Another Potential iPad Dealbreaker: the Aspect Ratio

via The Unofficial Apple Weblog

Excitement and discussion over the iPad’s potential as a media consumption device is fierce, but one element that’s not really debateable is how, exactly, video will be displayed on the device. The Unofficial Apple Blog yesterday posted a graphic laying out how various aspect ratios of films will play out on the new Apple device. And it turns out that unless you’re watching a classic film or a pre-2000s TV show shot in a 4:3 aspect ratio, you’re not going to be making full use of that 9.7″ screen.

via The Unofficial Apple Weblog

The aspect ratio issue might be a small one, but it’s been a key issue for hardcore media consumers ever since film and TV began to move digitally. It’s something I started observing over a decade ago, in fact — in the late 90s, when the DVD was just beginning to inch its way into the American home, I was working part-time in an independent video store that was one of the first to rent and sell the new format. (They’re one of the last few mom-and-pop stores still in business, by the way — if you’re ever in Mountain View, stop by Videoscope and say hi to Nona for me.)

As a budding cinephile, I often found myself in the position of explaining to customers that were used to VHS why DVD and laserdiscs were a superior format. And a key part of my argument was the fact that unlike on tape, most films on DVD were released in the original aspect ratio — which, for the average consumer watching TV on their 4:3 CRTs, was bewildering. At that time, most people had no idea that when they watched a VHS tape of a film shot in a 1.85:1 or 2.35:1 aspect ratio, they were literally watching only a percentage of the original image, because those versions were formatted to fit traditional 4:3 screens.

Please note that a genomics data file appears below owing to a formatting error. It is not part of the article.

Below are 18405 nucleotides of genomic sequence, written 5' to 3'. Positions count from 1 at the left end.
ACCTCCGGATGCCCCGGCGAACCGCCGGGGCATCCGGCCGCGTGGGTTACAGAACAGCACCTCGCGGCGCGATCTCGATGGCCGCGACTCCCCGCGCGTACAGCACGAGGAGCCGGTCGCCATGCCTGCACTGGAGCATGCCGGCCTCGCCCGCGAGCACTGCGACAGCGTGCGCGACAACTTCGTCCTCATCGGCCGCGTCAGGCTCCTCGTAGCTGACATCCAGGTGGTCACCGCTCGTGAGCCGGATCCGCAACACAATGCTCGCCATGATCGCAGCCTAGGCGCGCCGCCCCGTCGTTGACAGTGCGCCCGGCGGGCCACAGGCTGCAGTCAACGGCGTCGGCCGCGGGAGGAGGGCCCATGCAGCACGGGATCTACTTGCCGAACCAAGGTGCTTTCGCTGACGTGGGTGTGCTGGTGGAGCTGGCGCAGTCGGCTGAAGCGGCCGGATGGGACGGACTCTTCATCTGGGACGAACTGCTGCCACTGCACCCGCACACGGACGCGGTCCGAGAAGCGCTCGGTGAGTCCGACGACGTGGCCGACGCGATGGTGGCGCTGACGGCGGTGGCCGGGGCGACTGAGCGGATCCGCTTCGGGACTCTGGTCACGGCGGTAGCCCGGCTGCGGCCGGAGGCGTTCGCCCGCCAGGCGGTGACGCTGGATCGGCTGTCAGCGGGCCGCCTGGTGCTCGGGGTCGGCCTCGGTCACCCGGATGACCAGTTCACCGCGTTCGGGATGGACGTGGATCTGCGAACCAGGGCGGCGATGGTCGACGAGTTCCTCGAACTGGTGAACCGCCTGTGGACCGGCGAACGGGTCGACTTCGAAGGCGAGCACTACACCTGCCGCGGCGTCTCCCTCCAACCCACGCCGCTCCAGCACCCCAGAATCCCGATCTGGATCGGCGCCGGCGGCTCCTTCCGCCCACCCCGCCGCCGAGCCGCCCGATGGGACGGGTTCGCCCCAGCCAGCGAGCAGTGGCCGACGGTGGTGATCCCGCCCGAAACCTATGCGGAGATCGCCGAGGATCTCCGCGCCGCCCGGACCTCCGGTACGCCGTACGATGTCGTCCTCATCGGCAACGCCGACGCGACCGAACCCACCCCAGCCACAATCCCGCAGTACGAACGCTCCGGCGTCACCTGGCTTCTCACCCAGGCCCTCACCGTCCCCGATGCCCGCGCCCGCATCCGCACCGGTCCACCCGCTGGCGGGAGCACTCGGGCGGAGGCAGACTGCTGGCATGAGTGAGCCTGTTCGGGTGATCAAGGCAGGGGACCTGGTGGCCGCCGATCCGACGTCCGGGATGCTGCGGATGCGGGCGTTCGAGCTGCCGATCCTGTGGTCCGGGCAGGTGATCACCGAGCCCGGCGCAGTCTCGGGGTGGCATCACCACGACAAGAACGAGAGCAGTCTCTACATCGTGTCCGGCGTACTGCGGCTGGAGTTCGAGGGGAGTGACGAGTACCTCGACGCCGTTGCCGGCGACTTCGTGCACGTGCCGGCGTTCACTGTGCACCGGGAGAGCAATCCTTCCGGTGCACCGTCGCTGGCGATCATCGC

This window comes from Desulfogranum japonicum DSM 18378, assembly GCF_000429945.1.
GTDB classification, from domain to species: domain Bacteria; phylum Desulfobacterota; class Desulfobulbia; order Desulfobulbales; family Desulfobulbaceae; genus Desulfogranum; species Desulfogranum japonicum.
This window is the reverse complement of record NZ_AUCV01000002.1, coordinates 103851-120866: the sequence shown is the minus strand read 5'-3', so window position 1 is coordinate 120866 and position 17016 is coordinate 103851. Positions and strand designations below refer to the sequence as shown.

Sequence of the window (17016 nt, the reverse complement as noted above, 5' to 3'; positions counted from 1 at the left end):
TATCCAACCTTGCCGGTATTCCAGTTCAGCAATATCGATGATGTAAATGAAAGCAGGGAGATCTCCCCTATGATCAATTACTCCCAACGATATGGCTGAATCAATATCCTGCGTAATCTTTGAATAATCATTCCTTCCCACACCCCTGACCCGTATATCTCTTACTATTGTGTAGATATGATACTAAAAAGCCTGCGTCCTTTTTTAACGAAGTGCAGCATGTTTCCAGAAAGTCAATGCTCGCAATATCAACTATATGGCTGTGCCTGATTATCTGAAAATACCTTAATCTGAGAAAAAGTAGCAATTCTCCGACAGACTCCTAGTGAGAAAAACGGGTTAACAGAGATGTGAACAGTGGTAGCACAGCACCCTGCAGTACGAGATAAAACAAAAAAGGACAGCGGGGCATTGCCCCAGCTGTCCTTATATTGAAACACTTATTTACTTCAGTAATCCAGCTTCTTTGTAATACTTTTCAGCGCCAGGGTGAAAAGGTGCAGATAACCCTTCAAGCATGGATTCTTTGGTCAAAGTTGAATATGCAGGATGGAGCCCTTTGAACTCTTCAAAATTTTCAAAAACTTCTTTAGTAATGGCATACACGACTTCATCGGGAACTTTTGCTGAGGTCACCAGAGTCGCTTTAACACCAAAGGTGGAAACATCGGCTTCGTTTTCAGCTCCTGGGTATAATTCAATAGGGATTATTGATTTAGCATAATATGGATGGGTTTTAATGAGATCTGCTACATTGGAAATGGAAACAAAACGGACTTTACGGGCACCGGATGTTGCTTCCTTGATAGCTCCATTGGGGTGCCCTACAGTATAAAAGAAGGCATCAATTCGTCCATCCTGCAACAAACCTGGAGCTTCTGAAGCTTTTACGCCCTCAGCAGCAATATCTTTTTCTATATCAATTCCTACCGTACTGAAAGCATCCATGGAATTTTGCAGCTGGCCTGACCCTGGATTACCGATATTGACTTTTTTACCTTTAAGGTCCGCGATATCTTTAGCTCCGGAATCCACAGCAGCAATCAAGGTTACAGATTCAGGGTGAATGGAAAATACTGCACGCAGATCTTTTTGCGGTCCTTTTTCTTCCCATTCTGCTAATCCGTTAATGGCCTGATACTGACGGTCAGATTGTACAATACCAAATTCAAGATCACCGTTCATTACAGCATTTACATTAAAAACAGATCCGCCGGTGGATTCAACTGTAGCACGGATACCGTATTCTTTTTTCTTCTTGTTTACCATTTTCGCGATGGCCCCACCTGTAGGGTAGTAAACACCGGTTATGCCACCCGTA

Some understood what this meant and chose to upgrade — others, though, didn’t care because they didn’t like “all that black space” on the screen. Of course, that was the late ’90s. Since then, 16:9 HD TVs have gotten a foothold in the market and most consumers have gotten used to the black bars — even the films of Stanley Kubrick, who was a legendary widescreen holdout, are getting released in their theatrical aspect ratio.

Which video services are available for the iPad will definitely be a key issue for those considering purchasing the device. However, the question to raise is this — will a consumer’s tolerance of “the black space” be different on the iPad? On a very basic level, after all, the device is designed to be held intimately — a much different user experience than watching a TV across the room. Up close, it could be that people grow frustrated with only some of their screen in use.

loading

Comments have been disabled for this post